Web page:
Small steps, regional thinking are keys to area’s housing issue |

Small steps, regional thinking are keys to area’s housing issue

Mid-valley housing forum

Eagle County commissioners host a discussion about affordable housing at 5:30 p.m. Thursday at the Eagle County office building, adjacent to Crown Mountain Park.

The evening will feature a panel presentation and group discussion from 6-8. Panelists will include representatives from Aspen Skiing Co., Community Builders, the Summit Combined Housing Authority and the Eagle County Housing Department.

The Post Independent and its partners in the Carbondale event are also planning a follow-up housing forum in Rifle. That event will take place sometime in the spring. Details to follow.

A 40-unit Habitat for Humanity project that’s in the works using school district-owned land behind Basalt High School is the kind of small step that, multiplied using a similar model elsewhere and added to other efforts, can begin to put a dent in the valley’s affordable housing problem.

It’s a project that has been referred to by school officials as “a real game changer” in the effort to retain teachers who want to buy a house, rather than rent, said Scott Gilbert, president for Habitat Roaring Fork Valley.

“Rentals will get them here, but it’s not going to retain teachers long term,” Gilbert said of the Roaring Fork School District’s efforts to put $15 million from a recent bond issue into buying or building affordable rental units from Glenwood Springs to Basalt.

“They also need houses that they can own,” he said.

Half of the duplex units in the Basalt project would be reserved for qualified teachers, said Gilbert, who was one of the panelists at last Wednesday’s Carbondale housing forum.

The rest would follow the normal Habitat model of being sold at below-market prices to selected families based on income, and who are willing to put in the required sweat equity to help build their house.

It’s a step away from Habitat’s traditional formula of building one house at a time, and just one part of the overall solution, Gilbert said.

“Free land is a pretty good start,” he said at the forum, which was co-sponsored by Glenwood Springs-based Community Builders, the Carbondale Creative District, Third Street Center and the Post Independent.

Cheap land is also helpful, Gilbert said, referring to the 12 lots Habitat purchased in a bank sale at the Keator Grove affordable housing project in Carbondale a few years ago for $25,000 apiece.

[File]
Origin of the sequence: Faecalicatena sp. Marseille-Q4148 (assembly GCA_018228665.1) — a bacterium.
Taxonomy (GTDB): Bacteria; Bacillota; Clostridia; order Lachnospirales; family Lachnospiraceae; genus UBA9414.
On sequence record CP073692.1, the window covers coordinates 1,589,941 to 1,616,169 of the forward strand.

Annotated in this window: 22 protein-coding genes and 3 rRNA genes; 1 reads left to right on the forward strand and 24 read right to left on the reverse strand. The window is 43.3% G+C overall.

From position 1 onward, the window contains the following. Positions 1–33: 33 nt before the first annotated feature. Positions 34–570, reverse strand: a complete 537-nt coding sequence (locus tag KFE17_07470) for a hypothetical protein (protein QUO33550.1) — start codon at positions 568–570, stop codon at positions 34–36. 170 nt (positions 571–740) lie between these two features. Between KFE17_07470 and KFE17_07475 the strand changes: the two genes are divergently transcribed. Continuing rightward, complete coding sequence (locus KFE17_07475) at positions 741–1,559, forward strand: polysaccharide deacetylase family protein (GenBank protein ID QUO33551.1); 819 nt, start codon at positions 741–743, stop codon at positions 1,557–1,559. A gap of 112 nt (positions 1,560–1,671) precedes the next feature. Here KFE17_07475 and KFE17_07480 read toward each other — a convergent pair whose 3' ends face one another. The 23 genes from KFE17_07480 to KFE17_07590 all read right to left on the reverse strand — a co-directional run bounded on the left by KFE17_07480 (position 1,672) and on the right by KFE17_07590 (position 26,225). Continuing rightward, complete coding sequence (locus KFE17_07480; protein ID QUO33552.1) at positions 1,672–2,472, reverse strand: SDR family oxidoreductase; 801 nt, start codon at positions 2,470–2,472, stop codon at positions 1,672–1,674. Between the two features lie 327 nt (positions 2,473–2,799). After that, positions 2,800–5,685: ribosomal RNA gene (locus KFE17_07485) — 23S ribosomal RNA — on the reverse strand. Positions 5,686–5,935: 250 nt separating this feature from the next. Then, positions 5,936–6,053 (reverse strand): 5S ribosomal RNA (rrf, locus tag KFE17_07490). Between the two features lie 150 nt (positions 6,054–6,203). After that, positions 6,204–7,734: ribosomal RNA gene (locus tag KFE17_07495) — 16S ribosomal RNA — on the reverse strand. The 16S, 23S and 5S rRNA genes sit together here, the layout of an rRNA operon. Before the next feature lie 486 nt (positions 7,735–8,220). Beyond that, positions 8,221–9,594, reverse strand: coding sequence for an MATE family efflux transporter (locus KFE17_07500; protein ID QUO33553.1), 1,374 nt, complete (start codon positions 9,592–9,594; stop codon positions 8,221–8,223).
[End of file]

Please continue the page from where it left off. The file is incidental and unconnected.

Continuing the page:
That project is now home to four completed Habitat houses with another under construction, plus the 40 deed-restricted houses that were originally built there through a public-private partnership involving a now-defunct nonprofit organization in the late 2000s.


For now, Habitat stands as the only nonprofit developer in the region that is building new houses for below-market sales to qualified buyers based on income.

To get there on a broader scale will require new public-private partnerships, said KT Gazunis, executive director for the Garfield County Housing Authority, who also spoke at the Carbondale forum.

“I’m a numbers person, so for me it’s all about the bottom line,” she said.

It’s hard for developers to build houses that are affordable without some type of government or nonprofit assistance to buy down the costs, she said.

For the buyer, the numbers don’t add up for middle-income wage earners in Garfield County, where the median family income is $73,300.

That’s enough to afford $1,311 per month in rent, or pay a mortgage of equal amount, which will get that family into a house costing about $240,000, Gazunis said.

The only houses in the county that can accommodate a family of four for that price are located west of New Castle, she and others at the forum said.

What’s needed to build something in that price range in Glenwood Springs, Carbondale or Basalt are more public-private partnerships, Gazunis said.

Before the 2008 recession, Eagle County, where she formerly worked, did just that with development of the 282-unit Miller Ranch project in Edwards.

The county bought 30 acres for $2 million and worked with a low-income housing developer to build a mix of townhouses, duplexes and single-family homes targeting different income groups, from 60 percent to 140 percent of the area median income.

The $6 million in profit made on the project was split between the developer and the county, Gazunis explained. For the county’s part, that money was invested back into the community in the way of parks, a preschool and other amenities, she said.

“It was extremely political at the time, but now it’s one of the most desired places to live in Eagle County,” she said. “And there’s no reason we can’t do it again here.”


Last week’s forum, attended by about 100 people, touched on a variety of issues around the affordable housing issue, from the high cost of free-market housing, to high rents and the lack of available rentals, to high construction costs and other obstacles for developers to build housing that’s affordable to middle income earners in the valley.

“We did have a respite when the housing bubble burst,” said panelist Bob Schultz, of Robert Schultz Consulting land planners. “Now, the market has come back faster than most people anticipated, and we’re seeing a return to high levels again.”

For developers, the obstacles are many to deliver housing at an affordable or even reasonably attainable price, he said.

From high land and construction costs, to multiple layers of profit that are wrapped up in a single project, to demand from wealthier people who can afford the high prices, it all works to drive the costs up.

The result for the average worker in the valley is a huge gap between wages and housing affordability.

“And the demand side is strong, partly from people coming here who have made their money elsewhere,” Schultz said.

The rental side isn’t much better, and is likely to get worse because of the aging stock of existing rental housing in the valley, he added.